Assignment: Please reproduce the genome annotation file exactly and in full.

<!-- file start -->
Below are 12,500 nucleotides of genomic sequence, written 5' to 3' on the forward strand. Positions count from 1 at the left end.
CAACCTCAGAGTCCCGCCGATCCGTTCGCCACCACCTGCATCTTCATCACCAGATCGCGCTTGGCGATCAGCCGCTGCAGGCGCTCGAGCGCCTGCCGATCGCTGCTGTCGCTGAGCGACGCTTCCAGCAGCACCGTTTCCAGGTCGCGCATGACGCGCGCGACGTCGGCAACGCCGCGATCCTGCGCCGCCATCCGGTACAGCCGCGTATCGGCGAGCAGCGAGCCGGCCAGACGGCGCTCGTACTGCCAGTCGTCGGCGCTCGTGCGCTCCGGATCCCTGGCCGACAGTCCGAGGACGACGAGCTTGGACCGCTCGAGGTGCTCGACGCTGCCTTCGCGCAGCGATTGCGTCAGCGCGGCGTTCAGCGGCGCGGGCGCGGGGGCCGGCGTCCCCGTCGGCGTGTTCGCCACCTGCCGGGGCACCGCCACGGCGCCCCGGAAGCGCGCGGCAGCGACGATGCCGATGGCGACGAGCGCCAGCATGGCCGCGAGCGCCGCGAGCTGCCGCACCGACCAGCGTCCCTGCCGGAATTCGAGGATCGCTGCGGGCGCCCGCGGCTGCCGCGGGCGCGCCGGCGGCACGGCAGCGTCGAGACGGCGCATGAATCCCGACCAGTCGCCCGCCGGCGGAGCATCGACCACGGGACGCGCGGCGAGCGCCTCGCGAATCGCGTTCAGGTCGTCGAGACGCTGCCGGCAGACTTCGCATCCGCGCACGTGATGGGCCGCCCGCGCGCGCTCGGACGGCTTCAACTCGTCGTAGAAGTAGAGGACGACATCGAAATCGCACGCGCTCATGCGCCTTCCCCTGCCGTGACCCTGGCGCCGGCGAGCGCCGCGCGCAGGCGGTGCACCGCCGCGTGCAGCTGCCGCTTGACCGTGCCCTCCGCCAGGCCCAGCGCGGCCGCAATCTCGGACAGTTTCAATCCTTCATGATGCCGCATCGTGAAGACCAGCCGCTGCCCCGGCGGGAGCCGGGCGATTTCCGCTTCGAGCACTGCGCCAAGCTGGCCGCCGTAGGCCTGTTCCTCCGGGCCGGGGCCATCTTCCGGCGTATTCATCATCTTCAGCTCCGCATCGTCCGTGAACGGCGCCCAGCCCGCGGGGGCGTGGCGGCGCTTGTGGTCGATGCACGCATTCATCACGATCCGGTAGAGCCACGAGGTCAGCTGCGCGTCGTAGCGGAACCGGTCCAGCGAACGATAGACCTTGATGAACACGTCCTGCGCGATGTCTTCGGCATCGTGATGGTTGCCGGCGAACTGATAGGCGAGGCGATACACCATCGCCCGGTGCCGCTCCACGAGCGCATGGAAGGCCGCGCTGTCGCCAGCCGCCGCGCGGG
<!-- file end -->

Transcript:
Below are 12,500 nucleotides of genomic sequence, written 5' to 3' on the forward strand. Positions count from 1 at the left end.
CAACCTCAGAGTCCCGCCGATCCGTTCGCCACCACCTGCATCTTCATCACCAGATCGCGCTTGGCGATCAGCCGCTGCAGGCGCTCGAGCGCCTGCCGATCGCTGCTGTCGCTGAGCGACGCTTCCAGCAGCACCGTTTCCAGGTCGCGCATGACGCGCGCGACGTCGGCAACGCCGCGATCCTGCGCCGCCATCCGGTACAGCCGCGTATCGGCGAGCAGCGAGCCGGCCAGACGGCGCTCGTACTGCCAGTCGTCGGCGCTCGTGCGCTCCGGATCCCTGGCCGACAGTCCGAGGACGACGAGCTTGGACCGCTCGAGGTGCTCGACGCTGCCTTCGCGCAGCGATTGCGTCAGCGCGGCGTTCAGCGGCGCGGGCGCGGGGGCCGGCGTCCCCGTCGGCGTGTTCGCCACCTGCCGGGGCACCGCCACGGCGCCCCGGAAGCGCGCGGCAGCGACGATGCCGATGGCGACGAGCGCCAGCATGGCCGCGAGCGCCGCGAGCTGCCGCACCGACCAGCGTCCCTGCCGGAATTCGAGGATCGCTGCGGGCGCCCGCGGCTGCCGCGGGCGCGCCGGCGGCACGGCAGCGTCGAGACGGCGCATGAATCCCGACCAGTCGCCCGCCGGCGGAGCATCGACCACGGGACGCGCGGCGAGCGCCTCGCGAATCGCGTTCAGGTCGTCGAGACGCTGCCGGCAGACTTCGCATCCGCGCACGTGATGGGCCGCCCGCGCGCGCTCGGACGGCTTCAACTCGTCGTAGAAGTAGAGGACGACATCGAAATCGCACGCGCTCATGCGCCTTCCCCTGCCGTGACCCTGGCGCCGGCGAGCGCCGCGCGCAGGCGGTGCACCGCCGCGTGCAGCTGCCGCTTGACCGTGCCCTCCGCCAGGCCCAGCGCGGCCGCAATCTCGGACAGTTTCAATCCTTCATGATGCCGCATCGTGAAGACCAGCCGCTGCCCCGGCGGGAGCCGGGCGATTTCCGCTTCGAGCACTGCGCCAAGCTGGCCGCCGTAGGCCTGTTCCTCCGGGCCGGGGCCATCTTCCGGCGTATTCATCATCTTCAGCTCCGCATCGTCCGTGAACGGCGCCCAGCCCGCGGGGGCGTGGCGGCGCTTGTGGTCGATGCACGCATTCATCACGATCCGGTAGAGCCACGAGGTCAGCTGCGCGTCGTAGCGGAACCGGTCCAGCGAACGATAGACCTTGATGAACACGTCCTGCGCGATGTCTTCGGCATCGTGATGGTTGCCGGCGAACTGATAGGCGAGGCGATACACCATCGCCCGGTGCCGCTCCACGAGCGCATGGAAGGCCGCGCTGTCGCCAGCCGCCGCGCGGG